Is Fasted Cardio Really Better for Fat Loss?

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Whether or not to eat before exercise remains a hotly debated topic in the fitness world. The theory that fasted cardio optimizes fat burning may motivate athletes and exercisers to hold off on breakfast. While some experts swear by this theory, others don't agree on its efficacy. Ultimately, the decision to exercise on an empty stomach is up to you. Here's a look at some of research that's been done to test it.

The Fasted Cardio Theory

Bill Phillips, bodybuilder and author of Body-for-LIFE has been credited with founding the fasted cardio theory in 1999. In his book, he indicates that the human body maximizes fat burning while exercising in a fasted state. The book was a success, and his concept of fasted cardio has remained popular ever since.

According to Phillips, fasting overnight reduces our blood sugar, insulin levels, and glycogen stores. Without available energy from stored carbohydrates (like glycogen), our body turns to body fat for fuel.

Fasted Cardio Research

A 2012 study comparing fasted cardio to postprandial cardio (after eating) sheds some light on this topic. Twelve healthy males in their early 20s were observed by researchers. The purpose of the study was to determine whether running before or after eating affected energy intake, appetite, and metabolism. Three separate trials were conducted over 10 hours for fasted exercisers, postprandial exercisers, and a control group (sedentary).

In one trial, the men performed a fasted 60-minute treadmill run upon waking. On another day, the same men consumed breakfast 90-minutes before running. The control group did not exercise. All three groups were allowed to eat from a buffet 5.5 hours and 9.5 hours following the morning test phase. Their food intake was then recorded.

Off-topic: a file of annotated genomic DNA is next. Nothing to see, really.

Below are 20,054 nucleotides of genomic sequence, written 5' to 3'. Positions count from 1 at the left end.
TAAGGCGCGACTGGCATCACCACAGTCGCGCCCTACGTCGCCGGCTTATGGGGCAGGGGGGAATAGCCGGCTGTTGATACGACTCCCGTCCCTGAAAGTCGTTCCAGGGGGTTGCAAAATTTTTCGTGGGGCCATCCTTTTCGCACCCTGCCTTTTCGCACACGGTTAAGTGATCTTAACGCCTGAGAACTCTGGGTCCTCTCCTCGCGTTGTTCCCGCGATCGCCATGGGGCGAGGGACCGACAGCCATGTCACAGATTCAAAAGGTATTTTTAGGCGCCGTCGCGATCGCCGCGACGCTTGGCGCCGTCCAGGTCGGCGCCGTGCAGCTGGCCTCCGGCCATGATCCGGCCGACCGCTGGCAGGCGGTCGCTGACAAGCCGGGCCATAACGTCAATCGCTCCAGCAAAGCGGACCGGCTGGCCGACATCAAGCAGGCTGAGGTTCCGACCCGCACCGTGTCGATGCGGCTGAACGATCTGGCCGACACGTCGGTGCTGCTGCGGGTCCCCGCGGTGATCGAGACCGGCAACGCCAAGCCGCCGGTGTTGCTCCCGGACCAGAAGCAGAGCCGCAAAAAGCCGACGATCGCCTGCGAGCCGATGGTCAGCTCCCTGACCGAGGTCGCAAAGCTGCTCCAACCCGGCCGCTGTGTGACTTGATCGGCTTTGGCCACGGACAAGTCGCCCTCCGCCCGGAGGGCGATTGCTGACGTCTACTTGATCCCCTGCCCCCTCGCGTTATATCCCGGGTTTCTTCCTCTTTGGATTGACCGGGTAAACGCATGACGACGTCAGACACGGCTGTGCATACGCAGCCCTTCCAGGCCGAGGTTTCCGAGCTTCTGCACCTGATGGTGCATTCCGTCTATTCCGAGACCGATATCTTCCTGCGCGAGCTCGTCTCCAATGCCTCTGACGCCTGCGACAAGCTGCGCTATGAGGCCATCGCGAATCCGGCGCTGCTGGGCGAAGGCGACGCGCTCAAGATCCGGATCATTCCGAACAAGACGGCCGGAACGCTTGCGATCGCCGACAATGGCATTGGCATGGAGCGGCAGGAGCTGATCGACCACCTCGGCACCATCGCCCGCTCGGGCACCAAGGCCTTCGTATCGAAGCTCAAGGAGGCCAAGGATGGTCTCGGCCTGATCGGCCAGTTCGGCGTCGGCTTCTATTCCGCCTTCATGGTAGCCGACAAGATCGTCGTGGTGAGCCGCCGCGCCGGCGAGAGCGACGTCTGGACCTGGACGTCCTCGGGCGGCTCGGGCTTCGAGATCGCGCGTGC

Results showed greater appetite suppression later in the day for the participants who had eaten breakfast before running. By the end of the day, there was no difference in total energy intake between the groups who had fasted before exercise or eaten before. However, both the fasted and postprandial cardio subjects had an overall negative energy balance when compared to the control groups who did not exercise.

Another 2013 study examined the impact of breakfast on exercise. A sample of 12 physically active males participated in this randomized crossover study. It consisted of four different trials, including rest without breakfast (fasting rest), exercise without breakfast (fasting exercise), breakfast consumption followed by rest (breakfast rested), and breakfast consumption followed by exercise (breakfast exercise).

A continuous, moderate-intensity run was completed during the workout segment. A rest period for the same length of time was used for the resting trials. All participants consumed a test drink 90 minutes after working out or resting. This was followed by a leisurely lunch with no limitations on food intake.

The findings showed that factors including the amount of energy burned during morning exercise and the amount of energy eaten at breakfast do not impact the amount of energy consumed shortly after. Participants did not adjust their immediate food intake or compensate for their morning exercise.

Furthermore, energy balance was most positive when participants ate breakfast and rested. It was least positive in participants who fasted and exercised. The results stated, "When exercise is performed, it may be more pertinent to omit breakfast if a negative fat balance is desirable, although the findings of the present study are unable to predict the longer-term outcomes of energy and fat balance."